It’s raining when she arrives, and most of the town is attending a feast. The only person she encounters on the deserted streets is Hvitserk, which is unfortunate for them both. Hvitserk is out of his mind on hallucinogens and thinks Lagertha is a serpent incarnation of Ivar. He duly stabs her to death, thereby fulfilling the long-ago prophecy of the seer that Lagertha would be killed by a son of Ragnar. 

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When Hvitserk’s rather obvious part in Lagertha’s death is uncovered, Bjorn puts him on trial. He’s initially sentenced to death, but Ubbe intercedes on his behalf, and he’s banished instead. The exiled Hvitserk finds himself on the Silk Road after all and, inevitably, back with Ivar, where he’s welcomed by Oleg for his assassination of the great shield maiden Lagertha.

Ubbe and Torvi set sail for Iceland. There Ubbe meets the renowned Othere, the man who claims to have discovered a new world to the west. Ubbe learns that Othere is really a Christian called Athelstan, who came upon the dying Othere and assumed his identity. Ubbe wants Othere sacrificed to the Gods, but Torvi points out that this would be a rather hypocritical move given his own history of baptism. Torvi gives birth to a baby boy, whom the couple name Ragnar. Lagertha may be dead, but Ragnar lives on.  

Tsar Wars: The Exile Strikes Back

Oleg’s incursions into Viking land are troubling enough to usher in a truce between Harald and Bjorn, who realize they must come together to face a threat that is bigger than their personal and ideological differences. Unfortunately, when they call for other earls and kings to stand with them in battle, only Thorkin agrees to join them.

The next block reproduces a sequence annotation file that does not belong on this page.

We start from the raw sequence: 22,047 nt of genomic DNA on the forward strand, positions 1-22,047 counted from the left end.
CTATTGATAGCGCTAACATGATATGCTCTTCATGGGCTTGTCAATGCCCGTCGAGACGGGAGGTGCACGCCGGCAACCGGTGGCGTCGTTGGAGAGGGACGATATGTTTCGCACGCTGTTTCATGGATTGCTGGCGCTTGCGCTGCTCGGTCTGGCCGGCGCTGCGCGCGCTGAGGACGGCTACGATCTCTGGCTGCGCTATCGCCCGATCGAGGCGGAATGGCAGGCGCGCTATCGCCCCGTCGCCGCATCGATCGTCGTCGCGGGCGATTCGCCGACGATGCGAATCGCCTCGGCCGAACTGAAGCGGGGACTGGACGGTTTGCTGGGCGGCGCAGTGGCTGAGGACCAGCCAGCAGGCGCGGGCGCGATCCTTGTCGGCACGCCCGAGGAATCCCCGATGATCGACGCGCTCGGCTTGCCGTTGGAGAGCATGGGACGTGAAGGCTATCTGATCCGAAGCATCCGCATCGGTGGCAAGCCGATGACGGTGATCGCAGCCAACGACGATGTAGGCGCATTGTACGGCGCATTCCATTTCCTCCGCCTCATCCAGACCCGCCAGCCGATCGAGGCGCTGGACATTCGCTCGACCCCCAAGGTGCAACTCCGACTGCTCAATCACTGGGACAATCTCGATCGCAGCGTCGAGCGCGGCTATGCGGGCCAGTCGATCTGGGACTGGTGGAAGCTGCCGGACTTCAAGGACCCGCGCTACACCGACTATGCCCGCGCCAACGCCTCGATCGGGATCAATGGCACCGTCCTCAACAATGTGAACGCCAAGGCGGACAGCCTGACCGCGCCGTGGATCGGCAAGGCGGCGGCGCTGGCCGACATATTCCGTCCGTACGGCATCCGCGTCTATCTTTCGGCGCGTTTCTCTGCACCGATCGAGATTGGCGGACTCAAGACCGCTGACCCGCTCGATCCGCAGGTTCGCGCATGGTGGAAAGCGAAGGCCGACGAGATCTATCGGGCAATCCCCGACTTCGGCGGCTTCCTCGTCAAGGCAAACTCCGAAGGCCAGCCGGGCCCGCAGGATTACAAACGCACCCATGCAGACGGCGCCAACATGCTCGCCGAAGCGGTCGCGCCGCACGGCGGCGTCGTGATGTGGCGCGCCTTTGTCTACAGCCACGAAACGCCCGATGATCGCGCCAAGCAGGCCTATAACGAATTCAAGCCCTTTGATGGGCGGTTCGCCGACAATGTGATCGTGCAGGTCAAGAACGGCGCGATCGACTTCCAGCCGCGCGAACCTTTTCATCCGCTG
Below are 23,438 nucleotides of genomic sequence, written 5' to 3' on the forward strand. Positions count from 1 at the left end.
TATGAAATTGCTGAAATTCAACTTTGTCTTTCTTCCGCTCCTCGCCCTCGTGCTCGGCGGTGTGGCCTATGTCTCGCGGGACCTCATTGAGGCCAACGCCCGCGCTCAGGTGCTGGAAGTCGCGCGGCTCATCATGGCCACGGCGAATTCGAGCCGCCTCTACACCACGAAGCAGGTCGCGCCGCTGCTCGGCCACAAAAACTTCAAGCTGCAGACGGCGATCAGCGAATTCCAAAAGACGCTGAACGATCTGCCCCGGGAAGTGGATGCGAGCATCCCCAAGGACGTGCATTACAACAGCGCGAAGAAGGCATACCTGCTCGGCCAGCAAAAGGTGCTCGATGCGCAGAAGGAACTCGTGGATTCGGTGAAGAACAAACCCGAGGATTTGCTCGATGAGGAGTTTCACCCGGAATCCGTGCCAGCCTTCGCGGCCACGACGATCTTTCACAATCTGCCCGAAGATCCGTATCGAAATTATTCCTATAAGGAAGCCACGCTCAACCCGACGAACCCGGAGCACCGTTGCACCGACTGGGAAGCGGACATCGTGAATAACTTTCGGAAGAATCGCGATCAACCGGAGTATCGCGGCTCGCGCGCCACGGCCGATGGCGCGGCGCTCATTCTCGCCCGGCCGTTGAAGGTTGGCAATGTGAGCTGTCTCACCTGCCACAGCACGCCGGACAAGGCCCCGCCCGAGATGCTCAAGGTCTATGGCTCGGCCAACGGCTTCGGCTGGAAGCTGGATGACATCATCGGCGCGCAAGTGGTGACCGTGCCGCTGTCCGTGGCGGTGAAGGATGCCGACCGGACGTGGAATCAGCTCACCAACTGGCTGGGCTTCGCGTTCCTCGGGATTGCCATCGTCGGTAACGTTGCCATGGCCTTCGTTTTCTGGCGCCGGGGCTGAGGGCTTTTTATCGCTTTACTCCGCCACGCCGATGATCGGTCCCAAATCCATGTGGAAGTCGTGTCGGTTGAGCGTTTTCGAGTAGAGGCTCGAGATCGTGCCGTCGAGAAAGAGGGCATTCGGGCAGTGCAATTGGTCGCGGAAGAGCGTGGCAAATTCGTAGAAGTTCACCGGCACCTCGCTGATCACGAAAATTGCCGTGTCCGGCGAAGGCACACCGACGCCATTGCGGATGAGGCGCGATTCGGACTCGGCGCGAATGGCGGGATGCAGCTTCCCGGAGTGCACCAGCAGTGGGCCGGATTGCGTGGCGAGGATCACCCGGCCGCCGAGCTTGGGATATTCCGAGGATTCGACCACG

Friction abounds in Oleg’s camp. Igor openly defies his uncle, prompting Oleg to threaten his life. Katia tries to seduce Ivar. Though he refuses, he learns that Katia is deeply unhappy with Oleg, and hence a potential ally in the interfamilial treachery to come.   

Ivar serves as strategist to Oleg. They head for battle and through a blend of cunning and superior numbers manage to breach Bjorn’s fortifications. A vicious battle ensues. Harald and Gunnhild appear to fall in battle. Bjorn, distracted on the battlefield, receives a seemingly fatal blow. It comes from Ivar. Bjorn’s forces are defeated, and Bjorn himself is slain.

Now all that remains is to wait and see what fate has in store for the sons of Ragnar, and Viking civilization itself, in the final ten episodes.